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Ariel Ahram, Oxford University Press

Since 2011, civil wars and state failure have wracked the Arab world, underlying the misalignment between national identity and political borders. In Break all the Borders, Ariel I. Ahram examines the separatist movements that aimed to remake those borders and create new independent states. With detailed studies of the Islamic State in Iraq and Syria, the federalists in eastern Libya, the southern resistance in Yemen, and Kurdish nationalist parties, Ahram explains how separatists captured territory and handled the tasks of rebel governance, including managing oil exports, electricity grids, and irrigation networks. Ahram emphasizes that the separatism arose not just as an opportunistic response to state collapse. Rather, separatists drew inspiration from the legacy of Woodrow Wilson and ideal of self-determination. They sought to reinstate political autonomy that had been lost during the early and mid-twentieth century. Speaking to the international community, separatist promised a more just and stable world order. In Yemen, Syria, Iraq, and Libya, they served as key allies against radical Islamic groups. Yet their hopes for international recognition have gone unfulfilled. Separatism is symptomatic of the contradictions in sovereignty and statehood in the Arab world. Finding ways to integrate, instead of eliminate, separatist movements may be critical for rebuilding regional order.


Shaping the Political Order of the Middle East: Crisis and Opportunity

Ranj Alaaldin, Istituto Affari Internazionali

The  Middle  East  has  undergone  a  radical  transformation  since  the  2011  Arab  uprisings.  Amid regional contestations, a  reawakened   and   resurgent   Russia   has   disrupted what was previously a US enforced and shaped regional security architecture.  Russia’s  resurgence  in  the  Middle  East  also  comes  amid  an  increasingly assertive China. Its global ambitions to challenge the Western-led  international  order  has  manifested  itself  through  the  inroads  Beijing  has  made  into  cash-poor  Middle  East  countries  through  investment  and  reconstruction packages, within the ambit of its “One Belt One Road” vision. In this  paper, Ranj Alaaldin analyses  the  multiple  alliances  and  conflicts  that  underpin  the  region’s  political  and  security  challenges,  looking  at  how  these  have  enabled opportunity structures for alternative authorities on the ground but also at the international level. It explains how commercial interactions with the Middle East have allowed China to adopt a panoramic, comprehensive strategy  for  the  region,  one  that  has  undermined  Western  influence.  It  argues  this  is  because  Beijing  remains  an  untested  power  in  a  region  that  has a pressing need for Chinese capital inflows but one that has yet to fully comprehend  the  implications  of  forging  a  relationship  of  dependency  on  China.   Despite  resentment  toward  Western  meddling  in  the  region,  the  US  and  its  allies  have established themselves as pioneers of democratic norms and much of the region continue to associate these with the West. The same cannot, and most likely will not, be said about Russia and China in the coming years.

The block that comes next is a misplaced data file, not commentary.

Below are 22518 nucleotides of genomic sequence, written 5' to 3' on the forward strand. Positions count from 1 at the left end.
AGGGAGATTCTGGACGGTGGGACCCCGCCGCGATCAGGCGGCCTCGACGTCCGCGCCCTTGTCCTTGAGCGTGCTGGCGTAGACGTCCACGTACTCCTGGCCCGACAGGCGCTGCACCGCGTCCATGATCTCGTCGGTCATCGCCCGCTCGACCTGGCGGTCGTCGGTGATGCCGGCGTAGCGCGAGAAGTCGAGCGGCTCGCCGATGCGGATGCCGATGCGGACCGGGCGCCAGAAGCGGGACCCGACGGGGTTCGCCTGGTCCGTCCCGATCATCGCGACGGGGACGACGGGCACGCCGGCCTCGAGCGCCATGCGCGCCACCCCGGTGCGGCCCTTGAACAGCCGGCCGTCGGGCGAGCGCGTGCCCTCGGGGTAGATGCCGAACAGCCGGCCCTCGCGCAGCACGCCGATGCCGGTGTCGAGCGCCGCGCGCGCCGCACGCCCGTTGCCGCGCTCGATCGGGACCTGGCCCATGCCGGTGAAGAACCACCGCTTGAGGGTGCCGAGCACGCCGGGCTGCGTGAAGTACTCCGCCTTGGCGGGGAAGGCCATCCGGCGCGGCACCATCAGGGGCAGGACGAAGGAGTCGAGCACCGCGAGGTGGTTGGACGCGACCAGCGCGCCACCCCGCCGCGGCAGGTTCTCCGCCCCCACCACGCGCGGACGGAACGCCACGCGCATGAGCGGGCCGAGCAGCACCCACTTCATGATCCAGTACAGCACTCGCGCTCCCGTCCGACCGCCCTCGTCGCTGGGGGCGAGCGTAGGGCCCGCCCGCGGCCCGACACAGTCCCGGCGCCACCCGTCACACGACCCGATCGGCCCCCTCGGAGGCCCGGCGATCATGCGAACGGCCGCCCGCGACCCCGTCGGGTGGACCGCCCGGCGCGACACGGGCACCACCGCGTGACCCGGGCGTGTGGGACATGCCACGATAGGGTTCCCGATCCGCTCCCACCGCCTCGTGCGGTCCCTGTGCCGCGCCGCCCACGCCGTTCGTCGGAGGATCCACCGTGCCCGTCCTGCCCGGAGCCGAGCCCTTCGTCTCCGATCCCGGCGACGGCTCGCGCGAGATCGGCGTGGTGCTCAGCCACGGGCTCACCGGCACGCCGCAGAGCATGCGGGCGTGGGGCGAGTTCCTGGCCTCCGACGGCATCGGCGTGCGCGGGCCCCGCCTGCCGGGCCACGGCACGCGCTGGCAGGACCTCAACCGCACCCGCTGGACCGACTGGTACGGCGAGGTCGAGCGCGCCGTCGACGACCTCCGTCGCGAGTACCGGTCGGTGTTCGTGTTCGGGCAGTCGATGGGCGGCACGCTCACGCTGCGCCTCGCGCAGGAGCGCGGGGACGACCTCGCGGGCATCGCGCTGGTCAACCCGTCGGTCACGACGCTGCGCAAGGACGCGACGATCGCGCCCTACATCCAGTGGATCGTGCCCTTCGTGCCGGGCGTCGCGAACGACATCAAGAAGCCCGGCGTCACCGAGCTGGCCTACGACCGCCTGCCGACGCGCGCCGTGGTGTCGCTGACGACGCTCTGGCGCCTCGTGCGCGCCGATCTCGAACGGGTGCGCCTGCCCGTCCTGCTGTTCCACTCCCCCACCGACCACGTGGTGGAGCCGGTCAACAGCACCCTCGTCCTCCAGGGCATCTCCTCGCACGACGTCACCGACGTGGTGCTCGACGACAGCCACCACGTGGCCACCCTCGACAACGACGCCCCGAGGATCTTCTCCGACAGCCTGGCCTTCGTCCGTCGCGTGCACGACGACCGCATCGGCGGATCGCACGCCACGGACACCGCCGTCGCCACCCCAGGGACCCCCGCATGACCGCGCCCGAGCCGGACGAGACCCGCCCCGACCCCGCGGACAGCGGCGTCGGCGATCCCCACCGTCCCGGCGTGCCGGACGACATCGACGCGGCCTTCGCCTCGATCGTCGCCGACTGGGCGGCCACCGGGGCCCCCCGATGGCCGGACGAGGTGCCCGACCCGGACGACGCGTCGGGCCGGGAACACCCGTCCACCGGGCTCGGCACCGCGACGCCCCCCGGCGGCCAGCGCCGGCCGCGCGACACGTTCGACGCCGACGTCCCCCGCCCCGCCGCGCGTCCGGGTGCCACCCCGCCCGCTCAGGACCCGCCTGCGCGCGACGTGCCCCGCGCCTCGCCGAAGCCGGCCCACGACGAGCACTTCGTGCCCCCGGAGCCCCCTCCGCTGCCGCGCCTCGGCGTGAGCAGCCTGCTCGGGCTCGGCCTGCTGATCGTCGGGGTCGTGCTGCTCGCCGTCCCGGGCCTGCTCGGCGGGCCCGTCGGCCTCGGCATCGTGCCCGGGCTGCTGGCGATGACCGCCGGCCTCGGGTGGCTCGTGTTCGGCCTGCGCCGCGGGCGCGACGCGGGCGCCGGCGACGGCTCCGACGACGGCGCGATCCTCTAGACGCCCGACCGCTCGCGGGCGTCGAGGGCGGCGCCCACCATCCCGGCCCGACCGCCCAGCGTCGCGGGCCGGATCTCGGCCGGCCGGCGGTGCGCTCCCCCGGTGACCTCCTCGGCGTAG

The Rise and the Future of Militias in the MENA Region

Ranj Alaaldin, The Institute for International Political Studies

In recent decades, militias and sub-national armed groups have played a decisive role in politics and security in the MENA region. Their prominence with local and outside actors in areas where state institutions have collapsed presents multiple policy challenges. Armed groups have access to substantial resources and in some cases enjoy considerable local legitimacy. That makes them formidable but also resilient forces. This is why their suppression – through coercive measures or marginalization – can bring more costs than benefits to already fragile state institutions and exhausted populations. This volume, edited by Ranj Alaaldin, Federica Saini Fasanotti, Arturo Varvelli and Tarik M. Yousef, addresses the void in the current debate on subnational armed groups, focusing particularly on the multiple ongoing conflicts and turmoil in the MENA region. It places a particular emphasis on whether armed groups can be integrated into state-building initiatives and whether they can play a constructive role with other key actors. 


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